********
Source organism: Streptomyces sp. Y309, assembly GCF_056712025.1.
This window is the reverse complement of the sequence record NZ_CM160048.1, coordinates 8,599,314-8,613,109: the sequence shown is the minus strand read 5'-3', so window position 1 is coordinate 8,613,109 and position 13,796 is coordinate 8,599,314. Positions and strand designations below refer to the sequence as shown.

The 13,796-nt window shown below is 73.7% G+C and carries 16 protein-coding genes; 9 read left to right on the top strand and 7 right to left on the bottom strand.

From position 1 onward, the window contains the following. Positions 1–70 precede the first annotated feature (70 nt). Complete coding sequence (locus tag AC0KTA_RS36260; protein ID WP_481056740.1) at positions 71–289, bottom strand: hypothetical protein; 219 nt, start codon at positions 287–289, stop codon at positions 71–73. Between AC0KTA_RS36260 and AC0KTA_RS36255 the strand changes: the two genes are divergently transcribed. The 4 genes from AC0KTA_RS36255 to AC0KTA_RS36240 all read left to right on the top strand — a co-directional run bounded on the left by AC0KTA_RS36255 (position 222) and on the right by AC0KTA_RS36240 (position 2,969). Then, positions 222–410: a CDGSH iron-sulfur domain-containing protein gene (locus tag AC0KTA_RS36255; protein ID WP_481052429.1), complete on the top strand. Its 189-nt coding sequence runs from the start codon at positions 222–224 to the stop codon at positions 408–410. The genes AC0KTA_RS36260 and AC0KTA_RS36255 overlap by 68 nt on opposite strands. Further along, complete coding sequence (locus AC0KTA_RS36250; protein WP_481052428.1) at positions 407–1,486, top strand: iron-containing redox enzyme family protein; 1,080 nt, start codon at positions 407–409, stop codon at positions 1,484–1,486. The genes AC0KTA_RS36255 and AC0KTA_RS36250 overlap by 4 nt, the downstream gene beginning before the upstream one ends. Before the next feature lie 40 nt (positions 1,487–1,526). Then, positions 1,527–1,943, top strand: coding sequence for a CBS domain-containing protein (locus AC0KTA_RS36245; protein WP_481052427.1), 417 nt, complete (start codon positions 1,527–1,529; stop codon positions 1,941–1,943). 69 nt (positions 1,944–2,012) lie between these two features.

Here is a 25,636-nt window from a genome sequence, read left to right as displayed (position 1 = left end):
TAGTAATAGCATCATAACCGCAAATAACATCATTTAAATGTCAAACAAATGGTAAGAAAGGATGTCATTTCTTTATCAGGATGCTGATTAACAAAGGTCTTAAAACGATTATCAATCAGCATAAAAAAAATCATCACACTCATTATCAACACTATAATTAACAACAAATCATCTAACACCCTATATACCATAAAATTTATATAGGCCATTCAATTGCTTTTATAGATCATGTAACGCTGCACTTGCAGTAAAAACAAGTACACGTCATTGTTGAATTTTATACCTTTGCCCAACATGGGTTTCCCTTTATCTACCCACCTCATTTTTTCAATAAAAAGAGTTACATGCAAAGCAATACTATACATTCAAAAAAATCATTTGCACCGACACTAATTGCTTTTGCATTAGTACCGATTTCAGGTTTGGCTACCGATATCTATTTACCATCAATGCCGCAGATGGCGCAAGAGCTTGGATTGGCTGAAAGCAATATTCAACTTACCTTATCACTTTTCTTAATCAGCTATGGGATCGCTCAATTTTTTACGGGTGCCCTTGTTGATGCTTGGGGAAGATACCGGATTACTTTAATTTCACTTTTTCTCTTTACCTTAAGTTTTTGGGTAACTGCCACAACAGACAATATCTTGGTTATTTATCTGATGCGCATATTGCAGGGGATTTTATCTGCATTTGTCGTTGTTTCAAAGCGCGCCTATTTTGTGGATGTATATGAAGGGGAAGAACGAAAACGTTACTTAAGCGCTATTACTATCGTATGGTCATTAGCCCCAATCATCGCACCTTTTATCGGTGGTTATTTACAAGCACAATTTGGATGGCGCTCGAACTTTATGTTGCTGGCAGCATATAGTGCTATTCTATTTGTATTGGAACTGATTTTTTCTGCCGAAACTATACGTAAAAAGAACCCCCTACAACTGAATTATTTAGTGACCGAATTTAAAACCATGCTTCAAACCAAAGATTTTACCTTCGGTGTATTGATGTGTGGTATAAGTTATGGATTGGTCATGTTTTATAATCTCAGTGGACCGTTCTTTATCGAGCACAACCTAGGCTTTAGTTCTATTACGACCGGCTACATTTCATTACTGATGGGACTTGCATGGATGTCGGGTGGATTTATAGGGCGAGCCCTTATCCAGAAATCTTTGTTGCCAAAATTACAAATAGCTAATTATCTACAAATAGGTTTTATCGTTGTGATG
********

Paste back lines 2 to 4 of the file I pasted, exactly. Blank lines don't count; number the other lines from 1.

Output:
This window is the reverse complement of the sequence record NZ_CM160048.1, coordinates 8,599,314-8,613,109: the sequence shown is the minus strand read 5'-3', so window position 1 is coordinate 8,613,109 and position 13,796 is coordinate 8,599,314. Positions and strand designations below refer to the sequence as shown.

The 13,796-nt window shown below is 73.7% G+C and carries 16 protein-coding genes; 9 read left to right on the top strand and 7 right to left on the bottom strand.

From position 1 onward, the window contains the following. Positions 1–70 precede the first annotated feature (70 nt). Complete coding sequence (locus tag AC0KTA_RS36260; protein ID WP_481056740.1) at positions 71–289, bottom strand: hypothetical protein; 219 nt, start codon at positions 287–289, stop codon at positions 71–73. Between AC0KTA_RS36260 and AC0KTA_RS36255 the strand changes: the two genes are divergently transcribed. The 4 genes from AC0KTA_RS36255 to AC0KTA_RS36240 all read left to right on the top strand — a co-directional run bounded on the left by AC0KTA_RS36255 (position 222) and on the right by AC0KTA_RS36240 (position 2,969). Then, positions 222–410: a CDGSH iron-sulfur domain-containing protein gene (locus tag AC0KTA_RS36255; protein ID WP_481052429.1), complete on the top strand. Its 189-nt coding sequence runs from the start codon at positions 222–224 to the stop codon at positions 408–410. The genes AC0KTA_RS36260 and AC0KTA_RS36255 overlap by 68 nt on opposite strands. Further along, complete coding sequence (locus AC0KTA_RS36250; protein WP_481052428.1) at positions 407–1,486, top strand: iron-containing redox enzyme family protein; 1,080 nt, start codon at positions 407–409, stop codon at positions 1,484–1,486. The genes AC0KTA_RS36255 and AC0KTA_RS36250 overlap by 4 nt, the downstream gene beginning before the upstream one ends. Before the next feature lie 40 nt (positions 1,487–1,526). Then, positions 1,527–1,943, top strand: coding sequence for a CBS domain-containing protein (locus AC0KTA_RS36245; protein WP_481052427.1), 417 nt, complete (start codon positions 1,527–1,529; stop codon positions 1,941–1,943). 69 nt (positions 1,944–2,012) lie between these two features.